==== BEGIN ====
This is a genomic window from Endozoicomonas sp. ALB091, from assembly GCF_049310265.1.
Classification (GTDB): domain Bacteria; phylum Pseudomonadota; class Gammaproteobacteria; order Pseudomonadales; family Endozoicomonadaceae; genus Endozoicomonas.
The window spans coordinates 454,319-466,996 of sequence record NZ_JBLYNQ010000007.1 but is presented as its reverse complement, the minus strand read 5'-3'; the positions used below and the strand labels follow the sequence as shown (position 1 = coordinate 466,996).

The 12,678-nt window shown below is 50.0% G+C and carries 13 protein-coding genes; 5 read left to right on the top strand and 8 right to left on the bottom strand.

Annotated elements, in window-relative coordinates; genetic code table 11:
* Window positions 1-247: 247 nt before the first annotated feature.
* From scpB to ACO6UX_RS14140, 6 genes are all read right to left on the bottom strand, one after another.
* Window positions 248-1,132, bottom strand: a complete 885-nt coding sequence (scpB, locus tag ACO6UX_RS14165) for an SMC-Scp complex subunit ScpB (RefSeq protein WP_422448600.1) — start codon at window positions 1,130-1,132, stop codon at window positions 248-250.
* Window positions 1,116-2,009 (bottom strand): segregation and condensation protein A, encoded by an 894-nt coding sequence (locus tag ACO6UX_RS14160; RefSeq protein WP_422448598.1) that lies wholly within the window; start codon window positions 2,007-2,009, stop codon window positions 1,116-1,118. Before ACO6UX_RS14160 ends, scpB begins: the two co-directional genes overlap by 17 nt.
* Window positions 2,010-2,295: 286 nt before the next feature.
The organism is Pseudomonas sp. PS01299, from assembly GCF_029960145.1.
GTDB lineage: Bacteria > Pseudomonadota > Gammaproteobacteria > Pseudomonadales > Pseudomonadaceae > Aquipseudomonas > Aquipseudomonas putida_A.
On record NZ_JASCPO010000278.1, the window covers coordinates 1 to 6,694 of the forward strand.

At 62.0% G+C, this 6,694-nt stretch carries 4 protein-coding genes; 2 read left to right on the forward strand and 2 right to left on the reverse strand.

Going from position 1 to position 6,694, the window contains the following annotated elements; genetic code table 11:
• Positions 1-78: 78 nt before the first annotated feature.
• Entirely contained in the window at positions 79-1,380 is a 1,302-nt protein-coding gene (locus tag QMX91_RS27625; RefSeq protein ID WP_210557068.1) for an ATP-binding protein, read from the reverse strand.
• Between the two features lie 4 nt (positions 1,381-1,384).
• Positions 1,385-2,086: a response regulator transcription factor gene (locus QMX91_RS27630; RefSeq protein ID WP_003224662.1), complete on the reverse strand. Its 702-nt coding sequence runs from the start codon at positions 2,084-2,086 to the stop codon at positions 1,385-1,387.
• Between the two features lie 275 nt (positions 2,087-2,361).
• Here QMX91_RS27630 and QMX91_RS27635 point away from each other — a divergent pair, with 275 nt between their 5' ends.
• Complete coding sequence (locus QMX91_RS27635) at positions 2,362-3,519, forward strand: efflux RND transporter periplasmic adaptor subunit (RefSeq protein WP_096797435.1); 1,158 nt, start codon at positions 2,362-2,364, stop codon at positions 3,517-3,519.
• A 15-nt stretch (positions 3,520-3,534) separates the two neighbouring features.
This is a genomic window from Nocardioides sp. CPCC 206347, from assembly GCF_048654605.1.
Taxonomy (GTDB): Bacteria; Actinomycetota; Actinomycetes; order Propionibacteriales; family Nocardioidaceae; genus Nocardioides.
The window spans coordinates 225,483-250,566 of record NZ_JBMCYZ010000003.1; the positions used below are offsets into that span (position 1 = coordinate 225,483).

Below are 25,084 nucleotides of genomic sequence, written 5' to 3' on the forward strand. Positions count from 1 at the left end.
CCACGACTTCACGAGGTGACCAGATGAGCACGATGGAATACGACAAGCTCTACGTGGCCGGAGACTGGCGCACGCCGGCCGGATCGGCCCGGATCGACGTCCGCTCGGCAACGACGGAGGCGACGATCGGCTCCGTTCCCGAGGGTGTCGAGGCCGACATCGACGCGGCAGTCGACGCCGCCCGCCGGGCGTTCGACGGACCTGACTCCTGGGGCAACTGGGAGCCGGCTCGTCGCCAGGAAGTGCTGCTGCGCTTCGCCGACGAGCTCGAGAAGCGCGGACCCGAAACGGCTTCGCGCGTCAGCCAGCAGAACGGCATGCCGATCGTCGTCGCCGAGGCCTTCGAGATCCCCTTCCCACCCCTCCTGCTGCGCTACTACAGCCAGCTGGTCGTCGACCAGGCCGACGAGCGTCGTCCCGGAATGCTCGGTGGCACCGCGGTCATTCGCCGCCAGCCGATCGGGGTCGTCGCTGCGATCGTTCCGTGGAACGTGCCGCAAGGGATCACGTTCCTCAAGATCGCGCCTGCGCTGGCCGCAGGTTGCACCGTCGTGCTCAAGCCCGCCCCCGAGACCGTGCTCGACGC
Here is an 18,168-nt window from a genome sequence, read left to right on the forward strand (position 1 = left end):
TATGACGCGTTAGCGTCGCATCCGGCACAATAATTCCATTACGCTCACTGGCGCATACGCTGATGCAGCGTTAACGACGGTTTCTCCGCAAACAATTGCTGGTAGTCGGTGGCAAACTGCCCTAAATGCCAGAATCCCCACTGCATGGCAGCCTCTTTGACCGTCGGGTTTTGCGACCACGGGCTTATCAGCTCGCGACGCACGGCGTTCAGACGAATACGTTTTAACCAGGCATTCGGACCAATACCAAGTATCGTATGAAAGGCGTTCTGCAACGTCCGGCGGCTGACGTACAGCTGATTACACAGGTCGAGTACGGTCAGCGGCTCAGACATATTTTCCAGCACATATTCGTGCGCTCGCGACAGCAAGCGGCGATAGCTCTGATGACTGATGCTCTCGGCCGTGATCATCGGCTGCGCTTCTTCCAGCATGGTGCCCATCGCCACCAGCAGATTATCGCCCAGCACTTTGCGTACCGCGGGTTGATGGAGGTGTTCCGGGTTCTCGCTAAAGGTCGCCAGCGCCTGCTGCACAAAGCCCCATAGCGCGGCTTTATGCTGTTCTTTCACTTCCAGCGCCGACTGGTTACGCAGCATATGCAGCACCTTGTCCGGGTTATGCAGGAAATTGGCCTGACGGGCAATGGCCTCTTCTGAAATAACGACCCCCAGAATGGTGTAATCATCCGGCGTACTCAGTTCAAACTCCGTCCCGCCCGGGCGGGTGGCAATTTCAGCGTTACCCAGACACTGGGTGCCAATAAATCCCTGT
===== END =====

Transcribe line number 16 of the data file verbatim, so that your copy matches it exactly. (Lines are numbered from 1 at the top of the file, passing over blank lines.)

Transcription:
• Positions 1-78: 78 nt before the first annotated feature.